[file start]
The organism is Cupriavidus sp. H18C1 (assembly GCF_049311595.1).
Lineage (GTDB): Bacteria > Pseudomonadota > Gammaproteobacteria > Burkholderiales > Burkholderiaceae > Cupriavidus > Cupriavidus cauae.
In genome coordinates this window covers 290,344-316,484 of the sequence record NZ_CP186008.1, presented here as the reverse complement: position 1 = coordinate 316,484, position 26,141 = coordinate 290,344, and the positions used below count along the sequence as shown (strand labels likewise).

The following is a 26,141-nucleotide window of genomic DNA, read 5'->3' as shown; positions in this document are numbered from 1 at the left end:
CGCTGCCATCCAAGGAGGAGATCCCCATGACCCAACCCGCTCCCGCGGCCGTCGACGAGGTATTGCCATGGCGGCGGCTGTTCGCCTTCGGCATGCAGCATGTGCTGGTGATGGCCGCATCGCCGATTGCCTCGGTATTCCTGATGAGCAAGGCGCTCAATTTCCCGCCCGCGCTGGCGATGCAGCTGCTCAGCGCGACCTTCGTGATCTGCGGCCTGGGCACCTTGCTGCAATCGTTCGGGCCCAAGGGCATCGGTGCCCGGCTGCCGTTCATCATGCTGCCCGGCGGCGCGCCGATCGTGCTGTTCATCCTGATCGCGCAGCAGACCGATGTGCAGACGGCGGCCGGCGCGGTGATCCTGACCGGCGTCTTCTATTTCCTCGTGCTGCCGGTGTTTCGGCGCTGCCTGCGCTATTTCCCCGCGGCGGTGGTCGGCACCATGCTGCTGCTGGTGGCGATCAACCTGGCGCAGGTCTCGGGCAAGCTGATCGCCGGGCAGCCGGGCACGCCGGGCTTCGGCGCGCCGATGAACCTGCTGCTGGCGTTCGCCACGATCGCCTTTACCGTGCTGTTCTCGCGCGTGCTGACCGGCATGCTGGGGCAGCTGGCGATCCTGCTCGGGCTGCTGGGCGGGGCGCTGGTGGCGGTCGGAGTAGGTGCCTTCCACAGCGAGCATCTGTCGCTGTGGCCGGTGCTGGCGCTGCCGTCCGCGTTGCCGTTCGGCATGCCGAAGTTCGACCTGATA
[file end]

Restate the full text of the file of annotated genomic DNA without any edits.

The organism is Cupriavidus sp. H18C1 (assembly GCF_049311595.1).
Lineage (GTDB): Bacteria > Pseudomonadota > Gammaproteobacteria > Burkholderiales > Burkholderiaceae > Cupriavidus > Cupriavidus cauae.
In genome coordinates this window covers 290,344-316,484 of the sequence record NZ_CP186008.1, presented here as the reverse complement: position 1 = coordinate 316,484, position 26,141 = coordinate 290,344, and the positions used below count along the sequence as shown (strand labels likewise).

The following is a 26,141-nucleotide window of genomic DNA, read 5'->3' as shown; positions in this document are numbered from 1 at the left end:
CGCTGCCATCCAAGGAGGAGATCCCCATGACCCAACCCGCTCCCGCGGCCGTCGACGAGGTATTGCCATGGCGGCGGCTGTTCGCCTTCGGCATGCAGCATGTGCTGGTGATGGCCGCATCGCCGATTGCCTCGGTATTCCTGATGAGCAAGGCGCTCAATTTCCCGCCCGCGCTGGCGATGCAGCTGCTCAGCGCGACCTTCGTGATCTGCGGCCTGGGCACCTTGCTGCAATCGTTCGGGCCCAAGGGCATCGGTGCCCGGCTGCCGTTCATCATGCTGCCCGGCGGCGCGCCGATCGTGCTGTTCATCCTGATCGCGCAGCAGACCGATGTGCAGACGGCGGCCGGCGCGGTGATCCTGACCGGCGTCTTCTATTTCCTCGTGCTGCCGGTGTTTCGGCGCTGCCTGCGCTATTTCCCCGCGGCGGTGGTCGGCACCATGCTGCTGCTGGTGGCGATCAACCTGGCGCAGGTCTCGGGCAAGCTGATCGCCGGGCAGCCGGGCACGCCGGGCTTCGGCGCGCCGATGAACCTGCTGCTGGCGTTCGCCACGATCGCCTTTACCGTGCTGTTCTCGCGCGTGCTGACCGGCATGCTGGGGCAGCTGGCGATCCTGCTCGGGCTGCTGGGCGGGGCGCTGGTGGCGGTCGGAGTAGGTGCCTTCCACAGCGAGCATCTGTCGCTGTGGCCGGTGCTGGCGCTGCCGTCCGCGTTGCCGTTCGGCATGCCGAAGTTCGACCTGATA